Art Spiegelman’s terrific Jewish Museum retrospective

The great comic artist Art Spiegelman gets a long overdue restrospectve at The Jewish Museum beginning today.

Famed for his Pulitzer Prize-winning graphic novel “Maus” and his cover art for The New Yorker, Spiegelman’s work spans a broad crosssection of outlets. The exhibition showcases a suitable range of the artist’s work, displaying highlights from his fifty-year long career, including cartoons from publications as diverse as Playboy and Artforum.

“Art Spiegelman’s Co-Mix: A Retrospective” has been curated with an appropriate balance of humor and seriousness.

Spiegelman’s ability to create immensely poignant work, carefully blended with delicate humor, makeshard-to-confront subjects uniquely accessible.

Everything from the Holocaust (“Maus”) to difficulties like family relationships and one’s sense of self-worth (“Breakdown”) are explored in a cleverly appealing way.

The exhibition begins with Spiegelman’s early cartoons from Arcade magazine. These early works –loaded with biting humor — demonstrate the influence of MAD magazine and Harvey Kurtzman, whom Spiegelman cites along with Charles Schultz as an inspiration.

The 80’s saw Spiegelman and wife Françoise Mouly launch their own magazine, RAW. On display are early incarnations of the publication, which explored the self-expression of the comic strip as a medium.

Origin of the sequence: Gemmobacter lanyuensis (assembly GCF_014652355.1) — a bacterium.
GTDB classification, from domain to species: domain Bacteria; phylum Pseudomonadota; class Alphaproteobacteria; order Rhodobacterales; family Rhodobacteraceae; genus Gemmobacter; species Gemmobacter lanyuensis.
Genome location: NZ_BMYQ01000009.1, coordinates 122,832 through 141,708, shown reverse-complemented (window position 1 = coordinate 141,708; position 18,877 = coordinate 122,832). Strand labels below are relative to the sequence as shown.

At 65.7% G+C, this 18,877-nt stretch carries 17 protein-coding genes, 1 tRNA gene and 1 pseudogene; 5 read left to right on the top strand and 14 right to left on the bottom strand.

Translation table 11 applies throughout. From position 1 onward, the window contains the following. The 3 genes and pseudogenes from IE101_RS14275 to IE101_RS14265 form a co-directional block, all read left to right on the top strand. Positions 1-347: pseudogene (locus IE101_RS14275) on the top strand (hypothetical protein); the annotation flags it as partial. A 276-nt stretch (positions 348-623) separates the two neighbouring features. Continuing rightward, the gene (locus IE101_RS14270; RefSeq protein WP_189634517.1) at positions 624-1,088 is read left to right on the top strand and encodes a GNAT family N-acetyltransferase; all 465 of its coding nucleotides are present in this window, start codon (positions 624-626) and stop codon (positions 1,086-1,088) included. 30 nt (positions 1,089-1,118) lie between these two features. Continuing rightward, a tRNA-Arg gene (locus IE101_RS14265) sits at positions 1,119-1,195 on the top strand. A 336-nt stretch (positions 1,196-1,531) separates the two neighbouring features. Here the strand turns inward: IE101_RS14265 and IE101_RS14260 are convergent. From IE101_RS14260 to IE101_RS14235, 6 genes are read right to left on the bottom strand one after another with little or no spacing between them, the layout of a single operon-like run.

Also from this time, a nearby wall features the grotesquely hilarious characters that are Spiegelman’s Garbage Pail Kids series.

At the heart of the exhibition is Maus, Spiegelman’s graphic novel recounting his father’s experience in Auschwitz. Research materials and over three hundred sketches demonstrate the painstaking process of the novel’s development. The work earned Spiegelman a Pulitzer in 1992, the first graphic novel to win the lauded prize.

Spiegelman’s often-provocative artwork for The New Yorker is a highlight of the exhibition. His iconic depiction of a Hasidic Jewish man in a passionate embrace with a black woman for The New Yorker’s 1993 Valentine’s Day cover is among those displayed.

The politically scathing “In the Shadow of No Towers” is a series Spiegelman produced in the years following the 9/11 attacks.

Taking his cross-media cartooning to the next level, the exhibition concludes with Spiegelman’s most recent projects, including a collaboration with American dance troupe Pilobolus, which fuses animation with performance art.

Highly varied and thoroughly entertaining, Co-Mix provides something for everyone.